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Don’t Bet On Cryptocurrency Curing The Racial Wealth Divide

America’s yawning racial divide is no secret. In 2019, the median wealth of white families was $160,000 — compared to just $9,000 for Black families.

There’s been growing interest in finding ways to close this divide. That’s a good thing. But unfortunately, some ideas simply aren’t backed by evidence. One troubling example is cryptocurrency.

Luminaries like Spike Lee have promoted crypto as a way for Black families to grow their wealth. Yahoo Finance proclaims that “Black Americans are leading the crypto revolution,” while the Washington Post says “more people of color are turning to cryptocurrency.”

A University of Chicago poll suggests that nearly 44 percent of the Americans who own crypto are people of color. Many stories also mention a Harris poll claiming that 23 percent of all African Americans have invested in crypto.

Those are impressive figures, but they may overstate the case. A Morning Consult poll found that a modest 8 percent of crypto owners are African American. And even for most of them, the numbers don’t seem to add up to real wealth.

Collectively, African Americans would need an extra $10 trillion to enjoy a share of America’s wealth that’s proportional to their population. But according to one survey, the median crypto investor holds just $191 worth of crypto.

That’s not going to close a $10 trillion gap anytime soon.

Several new stories have profiled an African American crypto millionaire named Terrance Leonard. In 2019, the story goes, Leonard invested in crypto and saw strong returns — so strong that he cashed out his 401K and invested tens of thousands of dollars more. Eventually, he became a millionaire.

Leonard’s story is meant to convey that anyone can become a crypto millionaire. But upon further exploration, it shows the opposite.

Leonard was a software engineer. The average base salary of a software engineer is $125,000 — far higher than the median household income in the United States, and higher still than median Black income of just $46,000. Yet even with that extra disposable income, Leonard still needed to cash out his 401K to make a substantial investment.

It worked out for him. That’s great. But few financial advisors would endorse cashing out your long-term savings for a risky investment.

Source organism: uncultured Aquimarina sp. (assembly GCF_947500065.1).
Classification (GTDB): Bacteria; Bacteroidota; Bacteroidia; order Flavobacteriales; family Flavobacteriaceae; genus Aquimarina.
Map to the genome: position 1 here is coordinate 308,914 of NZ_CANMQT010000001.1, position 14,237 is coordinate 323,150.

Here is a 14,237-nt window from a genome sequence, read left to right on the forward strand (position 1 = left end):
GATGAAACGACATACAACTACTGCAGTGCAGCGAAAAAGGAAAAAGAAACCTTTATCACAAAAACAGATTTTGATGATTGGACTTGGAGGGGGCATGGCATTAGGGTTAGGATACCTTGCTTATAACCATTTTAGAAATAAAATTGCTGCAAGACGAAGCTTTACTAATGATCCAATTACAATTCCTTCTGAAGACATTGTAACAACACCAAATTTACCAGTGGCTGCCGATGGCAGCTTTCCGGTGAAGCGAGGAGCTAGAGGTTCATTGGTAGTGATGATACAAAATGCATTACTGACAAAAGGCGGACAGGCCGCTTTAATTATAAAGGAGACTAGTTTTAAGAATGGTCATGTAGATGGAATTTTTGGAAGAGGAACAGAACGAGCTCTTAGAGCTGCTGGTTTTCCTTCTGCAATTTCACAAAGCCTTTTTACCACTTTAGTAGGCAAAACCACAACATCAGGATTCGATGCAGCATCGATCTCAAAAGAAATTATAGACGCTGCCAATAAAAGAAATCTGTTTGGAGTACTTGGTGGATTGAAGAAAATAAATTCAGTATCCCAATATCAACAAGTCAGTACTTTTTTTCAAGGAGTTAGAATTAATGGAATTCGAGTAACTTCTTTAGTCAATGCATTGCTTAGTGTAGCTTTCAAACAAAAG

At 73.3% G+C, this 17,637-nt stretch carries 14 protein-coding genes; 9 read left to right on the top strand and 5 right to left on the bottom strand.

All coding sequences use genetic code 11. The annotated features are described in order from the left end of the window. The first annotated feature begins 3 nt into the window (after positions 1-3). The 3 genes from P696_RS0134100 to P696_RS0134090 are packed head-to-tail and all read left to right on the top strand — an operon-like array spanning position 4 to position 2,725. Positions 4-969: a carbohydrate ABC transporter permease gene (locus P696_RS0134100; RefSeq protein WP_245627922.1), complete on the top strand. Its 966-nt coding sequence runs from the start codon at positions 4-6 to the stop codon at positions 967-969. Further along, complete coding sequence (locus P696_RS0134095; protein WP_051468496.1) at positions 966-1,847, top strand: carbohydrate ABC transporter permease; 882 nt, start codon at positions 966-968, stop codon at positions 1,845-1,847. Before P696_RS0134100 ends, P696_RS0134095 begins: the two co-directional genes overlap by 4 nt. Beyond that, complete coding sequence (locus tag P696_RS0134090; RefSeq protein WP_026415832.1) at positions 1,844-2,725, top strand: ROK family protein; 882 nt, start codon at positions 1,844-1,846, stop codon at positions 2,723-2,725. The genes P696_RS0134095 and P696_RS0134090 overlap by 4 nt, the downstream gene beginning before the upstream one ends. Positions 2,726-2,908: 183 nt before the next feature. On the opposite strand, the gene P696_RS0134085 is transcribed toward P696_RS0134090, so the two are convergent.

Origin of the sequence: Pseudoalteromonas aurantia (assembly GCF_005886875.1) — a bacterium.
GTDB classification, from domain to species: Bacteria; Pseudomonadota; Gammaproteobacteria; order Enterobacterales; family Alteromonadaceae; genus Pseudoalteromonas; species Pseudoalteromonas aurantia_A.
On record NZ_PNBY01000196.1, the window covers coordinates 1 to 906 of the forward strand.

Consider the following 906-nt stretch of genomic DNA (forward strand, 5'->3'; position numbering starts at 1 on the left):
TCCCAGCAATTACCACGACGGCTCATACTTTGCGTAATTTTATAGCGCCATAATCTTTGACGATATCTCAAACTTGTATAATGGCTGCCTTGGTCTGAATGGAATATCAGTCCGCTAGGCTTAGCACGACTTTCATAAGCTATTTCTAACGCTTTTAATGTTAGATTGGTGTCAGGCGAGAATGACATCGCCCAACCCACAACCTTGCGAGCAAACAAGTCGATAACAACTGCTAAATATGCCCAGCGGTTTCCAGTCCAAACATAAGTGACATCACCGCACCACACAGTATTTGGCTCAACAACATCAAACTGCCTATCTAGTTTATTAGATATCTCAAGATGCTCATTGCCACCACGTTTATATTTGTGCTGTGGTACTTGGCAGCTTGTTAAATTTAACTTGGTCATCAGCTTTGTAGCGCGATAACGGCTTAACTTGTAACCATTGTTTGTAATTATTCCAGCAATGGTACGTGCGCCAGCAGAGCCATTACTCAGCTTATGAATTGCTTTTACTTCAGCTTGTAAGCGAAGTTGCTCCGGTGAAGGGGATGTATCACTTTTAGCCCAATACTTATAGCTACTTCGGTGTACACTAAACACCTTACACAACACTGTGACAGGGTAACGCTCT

In fact, things could have gone much differently for Leonard. He sold much of his crypto to buy a home in 2020. If he’d stayed in until the crypto market crashed this January, wiping out over $1 trillion, he could have lost big.

The truth is, crypto is riskier than more traditional investments. And as crypto coach Carlos Acevado advises: “’Never risk money that you are not willing to lose.”

The African American community has very little that it can afford to lose. It’s hard enough for families to pay their rent, buy their groceries, and keep up on bills. Risky investments with scarce resources are a bad bet for community economic development.

There are better ways to close the racial wealth gap while giving a leg up to Americans of every color.

Universal health care, fairer taxes on the wealthy, and expanded community credit options like postal banking would all reduce the racial wealth divide. Starting small, government-backed trusts for new babies of all races could reduce the gap by tenfold all by itself.

Crypto is a fascinating technology that could bring much change to the world. But when it comes to making our country more equal, public policy is a much sounder investment.

 

Dedrick Asante-Muhammad is NCRC’s Chief of Membership, Policy and Equity.

Gerardo Sanchez Herrera Morro is an intern with NCRC’s Membership, Policy and Equity team.

Photo by Amjith S on Unsplash

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Redlining and Neighborhood Health

Before the pandemic devastated minority communities, banks and government officials starved them of capital.

Lower-income and minority neighborhoods that were intentionally cut off from lending and investment decades ago today suffer not only from reduced wealth and greater poverty, but from lower life expectancy and higher prevalence of chronic diseases that are risk factors for poor outcomes from COVID-19, a new study shows.

The new study, from the National Community Reinvestment Coalition (NCRC) with researchers from the University of Wisconsin–Milwaukee Joseph J. Zilber School of Public Health and the University of Richmond’s Digital Scholarship Lab, compared 1930’s maps of government-sanctioned lending discrimination zones with current census and public health data.

Table of Content

  • Executive Summary
  • Introduction
  • Redlining, the HOLC Maps and Segregation
  • Segregation, Public Health and COVID-19
  • Methods
  • Results
  • Discussion
  • Conclusion and Policy Recommendations
  • Citations
  • Appendix

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